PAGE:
How old were you when you started modelling?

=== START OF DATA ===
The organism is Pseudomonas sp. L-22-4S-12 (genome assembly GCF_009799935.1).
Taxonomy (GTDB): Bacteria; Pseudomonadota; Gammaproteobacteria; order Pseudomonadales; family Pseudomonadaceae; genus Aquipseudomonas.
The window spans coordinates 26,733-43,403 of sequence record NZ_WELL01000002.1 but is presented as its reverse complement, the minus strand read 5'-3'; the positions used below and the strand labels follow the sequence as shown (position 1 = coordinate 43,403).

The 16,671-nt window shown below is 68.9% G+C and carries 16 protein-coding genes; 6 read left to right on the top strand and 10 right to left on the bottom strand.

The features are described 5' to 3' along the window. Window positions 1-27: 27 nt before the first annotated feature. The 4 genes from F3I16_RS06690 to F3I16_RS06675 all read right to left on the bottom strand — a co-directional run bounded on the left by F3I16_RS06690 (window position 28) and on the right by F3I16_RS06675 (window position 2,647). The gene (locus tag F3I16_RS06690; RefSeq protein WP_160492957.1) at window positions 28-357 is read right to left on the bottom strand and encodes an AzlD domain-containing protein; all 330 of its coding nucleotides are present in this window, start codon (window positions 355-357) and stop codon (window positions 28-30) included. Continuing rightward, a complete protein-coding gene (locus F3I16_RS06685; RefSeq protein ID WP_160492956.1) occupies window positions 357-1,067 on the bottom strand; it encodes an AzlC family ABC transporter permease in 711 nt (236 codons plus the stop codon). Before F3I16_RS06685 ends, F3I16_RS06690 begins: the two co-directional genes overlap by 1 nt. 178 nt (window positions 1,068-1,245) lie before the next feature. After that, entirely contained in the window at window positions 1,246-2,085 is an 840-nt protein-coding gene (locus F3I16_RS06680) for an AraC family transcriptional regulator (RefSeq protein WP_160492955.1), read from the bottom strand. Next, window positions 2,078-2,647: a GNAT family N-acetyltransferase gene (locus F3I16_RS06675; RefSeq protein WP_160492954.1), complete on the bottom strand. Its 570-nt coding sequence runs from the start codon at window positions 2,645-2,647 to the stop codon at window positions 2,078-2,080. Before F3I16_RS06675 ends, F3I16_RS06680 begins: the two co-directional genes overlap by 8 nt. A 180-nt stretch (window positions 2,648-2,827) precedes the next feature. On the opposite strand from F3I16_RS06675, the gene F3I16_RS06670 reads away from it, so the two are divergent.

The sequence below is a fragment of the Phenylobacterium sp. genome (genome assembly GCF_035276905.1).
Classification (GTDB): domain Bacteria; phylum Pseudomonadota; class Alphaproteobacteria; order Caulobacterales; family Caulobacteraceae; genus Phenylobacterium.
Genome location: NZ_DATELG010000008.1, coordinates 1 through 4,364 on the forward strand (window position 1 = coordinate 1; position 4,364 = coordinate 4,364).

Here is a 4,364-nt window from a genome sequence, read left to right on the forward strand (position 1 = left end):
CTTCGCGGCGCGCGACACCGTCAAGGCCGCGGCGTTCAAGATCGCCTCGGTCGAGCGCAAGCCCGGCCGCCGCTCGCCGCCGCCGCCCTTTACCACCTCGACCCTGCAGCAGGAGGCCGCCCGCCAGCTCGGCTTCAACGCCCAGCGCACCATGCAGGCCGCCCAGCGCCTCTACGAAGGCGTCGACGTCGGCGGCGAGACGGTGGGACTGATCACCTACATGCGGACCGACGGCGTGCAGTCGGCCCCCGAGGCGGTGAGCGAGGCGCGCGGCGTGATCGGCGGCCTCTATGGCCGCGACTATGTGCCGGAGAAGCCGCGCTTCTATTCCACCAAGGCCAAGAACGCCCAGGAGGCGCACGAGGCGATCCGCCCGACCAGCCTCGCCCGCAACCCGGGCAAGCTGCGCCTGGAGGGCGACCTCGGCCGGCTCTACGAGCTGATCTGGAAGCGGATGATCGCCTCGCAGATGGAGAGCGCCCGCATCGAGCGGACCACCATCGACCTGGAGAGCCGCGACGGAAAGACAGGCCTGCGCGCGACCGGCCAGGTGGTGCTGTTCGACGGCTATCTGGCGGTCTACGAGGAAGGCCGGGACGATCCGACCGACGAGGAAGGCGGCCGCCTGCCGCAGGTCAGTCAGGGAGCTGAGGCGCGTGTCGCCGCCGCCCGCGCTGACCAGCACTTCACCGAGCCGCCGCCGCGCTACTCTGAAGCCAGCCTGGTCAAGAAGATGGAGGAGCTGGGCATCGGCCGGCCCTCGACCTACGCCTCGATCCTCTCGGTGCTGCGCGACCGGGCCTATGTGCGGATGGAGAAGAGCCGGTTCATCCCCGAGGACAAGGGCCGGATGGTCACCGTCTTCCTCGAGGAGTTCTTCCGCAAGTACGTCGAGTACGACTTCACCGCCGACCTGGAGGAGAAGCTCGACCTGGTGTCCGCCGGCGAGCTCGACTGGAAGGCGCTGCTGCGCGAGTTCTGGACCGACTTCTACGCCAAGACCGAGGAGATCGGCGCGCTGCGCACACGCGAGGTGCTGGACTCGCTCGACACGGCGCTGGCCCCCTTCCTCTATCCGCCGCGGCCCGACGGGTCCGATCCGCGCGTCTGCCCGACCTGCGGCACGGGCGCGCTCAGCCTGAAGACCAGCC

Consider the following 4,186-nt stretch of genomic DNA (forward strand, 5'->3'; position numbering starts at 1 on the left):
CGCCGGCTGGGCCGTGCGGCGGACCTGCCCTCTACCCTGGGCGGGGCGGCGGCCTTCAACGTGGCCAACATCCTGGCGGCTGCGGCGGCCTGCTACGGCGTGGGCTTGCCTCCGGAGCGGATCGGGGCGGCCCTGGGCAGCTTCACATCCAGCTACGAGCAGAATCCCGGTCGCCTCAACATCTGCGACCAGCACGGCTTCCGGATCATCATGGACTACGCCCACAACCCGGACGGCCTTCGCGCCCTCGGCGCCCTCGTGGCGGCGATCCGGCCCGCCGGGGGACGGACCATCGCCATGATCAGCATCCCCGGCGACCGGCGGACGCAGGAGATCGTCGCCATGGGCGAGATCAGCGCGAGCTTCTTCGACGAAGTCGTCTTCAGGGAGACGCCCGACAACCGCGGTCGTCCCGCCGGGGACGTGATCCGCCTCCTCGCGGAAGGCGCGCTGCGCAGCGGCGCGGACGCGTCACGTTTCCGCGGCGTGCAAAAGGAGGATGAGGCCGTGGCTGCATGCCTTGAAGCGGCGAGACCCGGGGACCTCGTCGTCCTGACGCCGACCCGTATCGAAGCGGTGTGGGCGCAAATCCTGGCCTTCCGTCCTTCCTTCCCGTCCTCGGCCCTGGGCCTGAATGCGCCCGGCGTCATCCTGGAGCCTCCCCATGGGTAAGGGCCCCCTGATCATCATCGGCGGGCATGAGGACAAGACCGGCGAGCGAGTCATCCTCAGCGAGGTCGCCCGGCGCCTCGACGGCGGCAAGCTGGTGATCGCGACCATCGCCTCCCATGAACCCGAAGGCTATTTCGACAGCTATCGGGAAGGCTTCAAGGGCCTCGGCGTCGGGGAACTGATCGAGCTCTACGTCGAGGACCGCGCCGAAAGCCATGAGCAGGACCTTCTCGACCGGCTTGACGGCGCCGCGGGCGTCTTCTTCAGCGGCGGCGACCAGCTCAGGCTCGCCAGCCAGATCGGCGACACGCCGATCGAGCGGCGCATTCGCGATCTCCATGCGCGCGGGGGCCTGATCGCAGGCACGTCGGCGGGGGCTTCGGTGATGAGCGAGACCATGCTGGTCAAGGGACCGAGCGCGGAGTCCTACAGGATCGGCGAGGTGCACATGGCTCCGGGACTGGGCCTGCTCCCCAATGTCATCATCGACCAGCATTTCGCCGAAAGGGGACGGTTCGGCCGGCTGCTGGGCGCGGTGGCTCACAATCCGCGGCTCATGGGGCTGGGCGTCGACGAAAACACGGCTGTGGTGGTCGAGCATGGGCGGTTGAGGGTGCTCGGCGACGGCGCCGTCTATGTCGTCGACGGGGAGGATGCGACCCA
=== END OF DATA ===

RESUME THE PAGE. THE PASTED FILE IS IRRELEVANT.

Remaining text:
I started modelling when I was 16 years old but I wasn’t discovered, I just pushed my way into the business. I had extremely low self-esteem, depression and undiagnosed psychosis (I was diagnosed last year). I was trying to deal with all these things and I thought the way forward was by gaining some sort of love and acceptance in my life. I picked the modelling industry (which wasn’t the right industry to go into) because it mirrored my upbringing, the way that they take advantage of and control models. I signed up for these runway classes and I had to pay $500. I went in there and the first thing, of course, they told me, was to lose weight. I walked down the runway in front of all the other girls (they were all with their mum’s and I was by myself), they lifted up my shirt and said “what kind of exercise do you do? You need to go home and exercise to have stomachs like theirs” and patted my stomach. The thing is, that’s really normal in the industry. In the modelling industry, once you enter, they think that you have no jurisdiction in their world, they are in their own bubble. It’s very dangerous and unhealthy. I don’t think it should be like that because you are dealing with human lives. So I quit, but I did eventually get back into it and I think psychologically, I was always going that way because I had such low self-esteem from the child abuse. I have spoken to a lot of models from a psychological standpoint and a lot of them come from vulnerable backgrounds. When you have a vulnerable background you often don’t feel good enough for who you are on the inside. So, they are putting themselves in an industry where the only thing you have to offer is your looks. You have to mould and shape your looks for what someone else wants you to look like. There are severe consequences for that and it is very easy to develop an eating disorder if you don’t already have one. I did television and it was the same thing. You always heard the same thing – “you are not good enough, you need to get a nose job, lose weight, and get breast implants if you want to continue to work”. Nobody was educated in the modelling business and there weren’t proper supports set up. You are just pretty much on your own in the industry. It’s just a free for all.